Kim M.,Sahmyook University | Cho K.,National Rehabilitation Research Institute | Lee W.,Sahmyook University
Tohoku Journal of Experimental Medicine | Year: 2014

Stroke patients live with balance and walking dysfunction. Walking is the most important factor for independent community activities. The purpose of this study was to investigate the effect of a community walking training program (CWTP) within the real environment on walking function and social participation in chronic stroke patients. Twenty-two stroke patients (13 male, 50.45 years old, post stroke duration 231.64 days) were randomly assigned to either the CWTP group or the control group. All subjects participated in the same standard rehabilitation program consisting of physical and occupational therapy for 60 min per day, fve times a week, for four weeks. In addition, the CWTP group participated in CWTP for 30 min per day, five times a week, for four weeks. Walking function was assessed using the 10-m walk test (measurement for 10-meter walking speed), 6-min walk assessment (measurement of gait length for 6-minutes), and community gait assessment. Social participation was assessed using a social participation domain of stroke impact scale. In walking function, greater improvement was observed in the CWTP group compared with the control group (P < 0.05). In addition, social participation improved more in the CWTP group compared with the control group (P < 0.05). These fndings demonstrate the effcacy of CWTP on walking function and social participation in chronic stroke patients. Therefore, we suggest that CWTP within the real environment may be an effective method for improving walking function and social participation of chronic stroke patients when added to standard rehabilitation. © 2014 Tohoku University Medical Press.

Jung D.-W.,National Rehabilitation Research Institute | Park D.-S.,National Rehabilitation Research Institute | Lee B.-S.,National Rehabilitation Hospital | Kim M.,National Rehabilitation Hospital
Annals of Rehabilitation Medicine | Year: 2012

Objective: To examine the cardiorespiratory responses of patients with spinal cord injury (SCI) paraplegia using a motor driven rowing machine. Method: Ten SCI patients with paraplegia [A (n=6), B (n=1), and C (n=3) by the American Spinal Injury Association impairment scale] were selected. Two rowing techniques were used. The first used a fixed seat with rowing achieved using only upper extremity movement (fixed rowing). The second used an automatically moving seat, facilitating active upper extremity movement and passive lower extremity movement via the motorized seat (motor rowing). Each patient performed two randomly assigned rowing exercise stress tests 1-3 days apart. The work rate (WR), time, respiratory exchange ratio (R), oxygen consumption (VO 2), heart rate (HR), metabolic equivalents (METs), and rating of perceived exertion (RPE) were recorded. Results: WR, time, VO 2, and METs were significantly higher after the motor rowing test than after fixed motor rowing test (p<0.05). HR after motor rowing was significantly lower than fixed rowing (p<0.05). Conclusion: Cardiorespiratory responses as VO 2, HR and METs can be elicited by the motor rowing for people with paraplegic SCI. © 2012 by Korean Academy of Rehabilitation Medicine.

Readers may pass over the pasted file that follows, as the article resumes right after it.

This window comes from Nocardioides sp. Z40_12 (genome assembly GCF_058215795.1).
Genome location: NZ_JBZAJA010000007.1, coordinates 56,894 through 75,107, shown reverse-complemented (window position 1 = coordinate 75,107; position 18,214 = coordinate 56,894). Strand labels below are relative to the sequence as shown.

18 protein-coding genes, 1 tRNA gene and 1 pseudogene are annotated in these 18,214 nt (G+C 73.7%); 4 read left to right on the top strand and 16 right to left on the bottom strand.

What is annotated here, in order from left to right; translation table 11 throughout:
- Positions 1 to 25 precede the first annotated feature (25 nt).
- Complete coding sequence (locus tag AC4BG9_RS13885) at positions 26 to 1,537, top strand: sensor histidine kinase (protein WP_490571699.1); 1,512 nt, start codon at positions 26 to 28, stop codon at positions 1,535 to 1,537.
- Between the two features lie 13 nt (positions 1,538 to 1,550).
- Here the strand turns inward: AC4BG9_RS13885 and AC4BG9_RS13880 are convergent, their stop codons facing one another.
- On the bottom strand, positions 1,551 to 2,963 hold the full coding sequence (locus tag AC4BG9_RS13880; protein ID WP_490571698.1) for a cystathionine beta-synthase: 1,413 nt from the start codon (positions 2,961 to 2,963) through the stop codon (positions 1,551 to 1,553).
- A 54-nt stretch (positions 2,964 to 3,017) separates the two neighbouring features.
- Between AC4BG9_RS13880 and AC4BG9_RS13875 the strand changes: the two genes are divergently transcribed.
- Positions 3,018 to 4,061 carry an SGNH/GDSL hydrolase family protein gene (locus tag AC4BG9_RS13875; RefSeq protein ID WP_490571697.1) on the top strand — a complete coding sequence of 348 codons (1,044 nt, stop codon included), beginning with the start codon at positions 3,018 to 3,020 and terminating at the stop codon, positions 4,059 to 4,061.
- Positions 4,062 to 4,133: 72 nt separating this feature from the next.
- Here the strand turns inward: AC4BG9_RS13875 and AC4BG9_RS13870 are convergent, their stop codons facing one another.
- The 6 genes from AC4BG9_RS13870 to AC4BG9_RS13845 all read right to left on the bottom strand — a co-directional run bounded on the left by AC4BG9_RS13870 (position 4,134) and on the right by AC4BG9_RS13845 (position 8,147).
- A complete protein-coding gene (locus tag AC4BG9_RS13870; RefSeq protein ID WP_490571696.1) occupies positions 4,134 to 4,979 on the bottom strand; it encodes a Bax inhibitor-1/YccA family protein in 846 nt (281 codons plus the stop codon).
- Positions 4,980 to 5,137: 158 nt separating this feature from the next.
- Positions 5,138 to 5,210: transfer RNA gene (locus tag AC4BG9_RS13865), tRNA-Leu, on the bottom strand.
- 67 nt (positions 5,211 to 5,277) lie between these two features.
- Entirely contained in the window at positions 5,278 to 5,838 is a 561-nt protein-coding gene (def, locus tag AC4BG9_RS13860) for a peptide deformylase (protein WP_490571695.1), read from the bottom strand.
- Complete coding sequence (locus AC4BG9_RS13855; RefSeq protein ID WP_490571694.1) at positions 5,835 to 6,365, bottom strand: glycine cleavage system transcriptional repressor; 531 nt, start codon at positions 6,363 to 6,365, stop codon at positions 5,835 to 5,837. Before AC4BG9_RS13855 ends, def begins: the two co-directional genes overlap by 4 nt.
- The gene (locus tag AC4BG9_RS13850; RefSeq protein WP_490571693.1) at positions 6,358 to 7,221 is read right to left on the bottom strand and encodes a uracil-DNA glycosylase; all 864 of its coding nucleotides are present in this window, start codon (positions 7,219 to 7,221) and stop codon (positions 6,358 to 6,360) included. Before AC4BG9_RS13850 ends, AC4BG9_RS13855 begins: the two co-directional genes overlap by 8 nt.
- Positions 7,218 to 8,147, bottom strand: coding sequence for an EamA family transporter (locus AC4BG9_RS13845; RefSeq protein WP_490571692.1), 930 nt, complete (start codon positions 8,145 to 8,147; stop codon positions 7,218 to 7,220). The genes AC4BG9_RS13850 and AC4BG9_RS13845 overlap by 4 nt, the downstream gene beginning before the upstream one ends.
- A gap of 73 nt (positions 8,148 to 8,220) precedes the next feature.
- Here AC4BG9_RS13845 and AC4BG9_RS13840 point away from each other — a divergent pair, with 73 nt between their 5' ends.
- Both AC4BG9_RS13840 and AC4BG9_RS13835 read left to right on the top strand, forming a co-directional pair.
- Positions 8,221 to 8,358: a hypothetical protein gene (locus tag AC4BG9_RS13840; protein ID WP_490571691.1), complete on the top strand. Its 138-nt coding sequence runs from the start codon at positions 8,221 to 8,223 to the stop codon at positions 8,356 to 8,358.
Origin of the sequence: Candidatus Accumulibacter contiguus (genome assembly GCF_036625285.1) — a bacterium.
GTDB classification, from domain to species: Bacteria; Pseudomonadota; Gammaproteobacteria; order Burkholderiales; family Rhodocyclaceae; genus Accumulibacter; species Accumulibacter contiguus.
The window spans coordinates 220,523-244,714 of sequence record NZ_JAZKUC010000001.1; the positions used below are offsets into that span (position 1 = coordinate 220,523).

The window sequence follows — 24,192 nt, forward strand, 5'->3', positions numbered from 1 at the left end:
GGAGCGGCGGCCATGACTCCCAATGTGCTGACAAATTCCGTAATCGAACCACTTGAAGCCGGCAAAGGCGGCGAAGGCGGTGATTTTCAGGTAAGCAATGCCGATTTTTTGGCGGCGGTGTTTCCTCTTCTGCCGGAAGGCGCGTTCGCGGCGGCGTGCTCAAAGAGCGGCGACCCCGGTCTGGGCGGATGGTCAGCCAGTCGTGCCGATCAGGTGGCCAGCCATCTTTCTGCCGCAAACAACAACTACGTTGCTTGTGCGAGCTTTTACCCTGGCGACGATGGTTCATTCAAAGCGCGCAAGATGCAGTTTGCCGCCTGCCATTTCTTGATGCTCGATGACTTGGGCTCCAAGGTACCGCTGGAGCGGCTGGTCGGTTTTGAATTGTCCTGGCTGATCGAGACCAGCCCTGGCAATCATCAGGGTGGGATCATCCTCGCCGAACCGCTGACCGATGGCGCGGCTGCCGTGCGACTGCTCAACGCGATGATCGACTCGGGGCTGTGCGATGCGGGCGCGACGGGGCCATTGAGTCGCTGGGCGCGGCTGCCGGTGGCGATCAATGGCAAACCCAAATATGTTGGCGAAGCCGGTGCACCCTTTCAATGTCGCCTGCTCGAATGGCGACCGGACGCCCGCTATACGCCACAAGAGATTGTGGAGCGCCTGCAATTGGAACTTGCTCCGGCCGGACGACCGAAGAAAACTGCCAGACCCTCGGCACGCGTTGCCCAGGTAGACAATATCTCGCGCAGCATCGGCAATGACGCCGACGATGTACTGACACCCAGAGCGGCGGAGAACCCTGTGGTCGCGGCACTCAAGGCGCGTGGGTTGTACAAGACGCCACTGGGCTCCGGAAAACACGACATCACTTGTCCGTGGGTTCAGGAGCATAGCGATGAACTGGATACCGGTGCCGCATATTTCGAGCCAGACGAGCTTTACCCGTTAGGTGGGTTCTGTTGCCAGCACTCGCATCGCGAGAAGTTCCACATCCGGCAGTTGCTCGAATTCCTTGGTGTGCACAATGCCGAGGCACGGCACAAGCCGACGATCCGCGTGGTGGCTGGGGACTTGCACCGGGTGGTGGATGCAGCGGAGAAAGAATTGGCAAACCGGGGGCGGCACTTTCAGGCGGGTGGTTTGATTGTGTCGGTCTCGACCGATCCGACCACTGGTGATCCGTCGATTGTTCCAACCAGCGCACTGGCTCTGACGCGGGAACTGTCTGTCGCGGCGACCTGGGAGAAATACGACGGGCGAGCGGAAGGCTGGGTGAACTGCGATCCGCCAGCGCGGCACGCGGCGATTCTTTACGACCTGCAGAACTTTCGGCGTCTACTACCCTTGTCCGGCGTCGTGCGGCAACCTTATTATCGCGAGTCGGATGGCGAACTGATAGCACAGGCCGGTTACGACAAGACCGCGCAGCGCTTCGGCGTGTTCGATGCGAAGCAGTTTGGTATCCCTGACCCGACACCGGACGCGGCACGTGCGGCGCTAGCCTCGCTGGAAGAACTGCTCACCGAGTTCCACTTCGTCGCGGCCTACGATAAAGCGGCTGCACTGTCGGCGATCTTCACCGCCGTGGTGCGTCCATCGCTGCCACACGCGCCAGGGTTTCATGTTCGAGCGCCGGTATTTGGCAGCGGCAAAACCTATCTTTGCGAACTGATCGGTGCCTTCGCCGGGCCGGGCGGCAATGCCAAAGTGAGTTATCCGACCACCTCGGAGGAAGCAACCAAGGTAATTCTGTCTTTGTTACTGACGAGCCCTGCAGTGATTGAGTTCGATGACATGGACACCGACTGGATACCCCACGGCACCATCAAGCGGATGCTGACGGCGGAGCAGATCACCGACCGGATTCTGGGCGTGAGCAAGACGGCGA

Lee J.,National Rehabilitation Research Institute | Kim K.,National Rehabilitation Research Institute | Kim J.,National Rehabilitation Research Institute | Song W.-K.,National Rehabilitation Research Institute
2012 9th International Conference on Ubiquitous Robots and Ambient Intelligence, URAI 2012 | Year: 2012

Innovative assistive rehabilitation robots are being developed with the participation of user candidates and clinical experts during the entire robot-development process. The purpose of this study is to obtain feedback from users and clinical experts during a demonstration of the first prototype of both the smart mobile walker and the upper extremity assistive robot. In the case of the smart mobile walker, safety is crucial for all users. The system's weight is another important factor for users who are elderly or fragile. In addition, people with spinal cord injuries require ease of accessibility between a wheelchair and the smart mobile walker. For the upper extremity assistive robot with spinal cord injuries require assistance to use their fine motor skills, i.e., finger movements. Different fine motor skills are assisted depending on the disability of the user. Overall, the walker needs to have the capability of being customizable while retaining its safety. In addition, the upper extremity assistive robot requires a suitable handle, a pleasant appearance, and a grasping function. This feedback will contribute to the development of a pragmatic rehabilitation robot. Copyright © 2012 IEEE.